The kicker is, they’re announcing this just before releasing CS6. So, if you’re on anything but the latest version, you’ve got to upgrade right now, immediately to version 5 just for the option of paying for the upgrade to CS6 later on.
While I understand that Adobe needs to make business decisions based on how it sees market conditions, I feel the timing of this new pricing structure is patently unfair to your customers (and our [National Association of Photoshop Professionals] members). Here’s why: You didn’t tell us up front. You didn’t tell us until nearly the end of the product’s life cycle, and now you’re making us buy CS5.5 for just a few months on the chance that we might want to buy CS6 at a discount when it’s released. Otherwise, we have to pay the full price as if we were never Adobe customers at all.
Those users who didn’t upgrade to CS5 or 5.5, either couldn’t afford the upgrade, or couldn’t justify the upgrade, or they would already be on CS5 or 5.5. But now you’re kind of holding us hostage—–you’re making us buy something we don’t need now, just so we will still have the option to get something that we may want (CS6) when it is released without buying it all over again from scratch. You’re playing hardball with your customers—either upgrade twice or you’re out. That’s not the Adobe we know.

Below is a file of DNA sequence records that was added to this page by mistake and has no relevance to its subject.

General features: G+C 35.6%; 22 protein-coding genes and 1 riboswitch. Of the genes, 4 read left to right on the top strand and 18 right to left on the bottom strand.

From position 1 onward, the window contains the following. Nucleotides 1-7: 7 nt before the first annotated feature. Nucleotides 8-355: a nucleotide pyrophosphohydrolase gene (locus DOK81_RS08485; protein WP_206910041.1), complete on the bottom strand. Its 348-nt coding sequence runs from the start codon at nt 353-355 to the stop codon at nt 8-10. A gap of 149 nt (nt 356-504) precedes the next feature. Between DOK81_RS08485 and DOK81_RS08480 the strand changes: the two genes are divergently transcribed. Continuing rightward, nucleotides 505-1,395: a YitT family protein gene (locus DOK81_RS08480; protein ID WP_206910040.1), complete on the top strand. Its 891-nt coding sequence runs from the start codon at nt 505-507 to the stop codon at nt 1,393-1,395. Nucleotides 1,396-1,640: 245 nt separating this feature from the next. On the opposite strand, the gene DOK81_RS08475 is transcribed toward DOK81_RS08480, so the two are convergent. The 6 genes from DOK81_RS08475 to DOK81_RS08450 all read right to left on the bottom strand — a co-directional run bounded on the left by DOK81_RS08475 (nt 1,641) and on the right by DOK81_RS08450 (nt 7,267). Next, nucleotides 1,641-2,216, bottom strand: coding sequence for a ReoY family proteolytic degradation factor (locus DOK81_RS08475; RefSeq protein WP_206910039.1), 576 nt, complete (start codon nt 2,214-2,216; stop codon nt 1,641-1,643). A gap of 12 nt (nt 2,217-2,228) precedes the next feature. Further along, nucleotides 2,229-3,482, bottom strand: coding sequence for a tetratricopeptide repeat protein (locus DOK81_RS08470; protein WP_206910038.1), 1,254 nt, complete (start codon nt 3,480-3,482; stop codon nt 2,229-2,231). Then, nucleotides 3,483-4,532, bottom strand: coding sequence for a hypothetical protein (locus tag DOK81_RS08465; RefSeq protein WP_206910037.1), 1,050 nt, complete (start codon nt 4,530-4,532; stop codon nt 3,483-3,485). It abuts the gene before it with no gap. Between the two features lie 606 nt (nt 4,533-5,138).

I have always felt that Adobe was very customer centric, and that their decisions were based on what’s best for their customers, but in this particular instance I can’t see how cutting off CS4 and CS3 users, and making them either pay two upgrades in a row, or pay the full retail price to get CS6, benefits anybody but Adobe.
He goes on to recommend that if they’re going to start this policy, start with CS7 so at least customers have some more time to plan for these not-inconsequential purchases. That sounds reasonable.
On the other hand, I have CS4 and it still works!
Update 13 January 2012: Never mind
Adobe has reversed this policy, so CS5, CS4, and CS3 customers will be eligible for discounts through the end of the year. I guess the “one version back” policy will still happen in 2013, but at least this gives people some more time to plan.
Who I Am (short version)
I’m a web developer for Validic, and I live in Carrboro, NC, USA.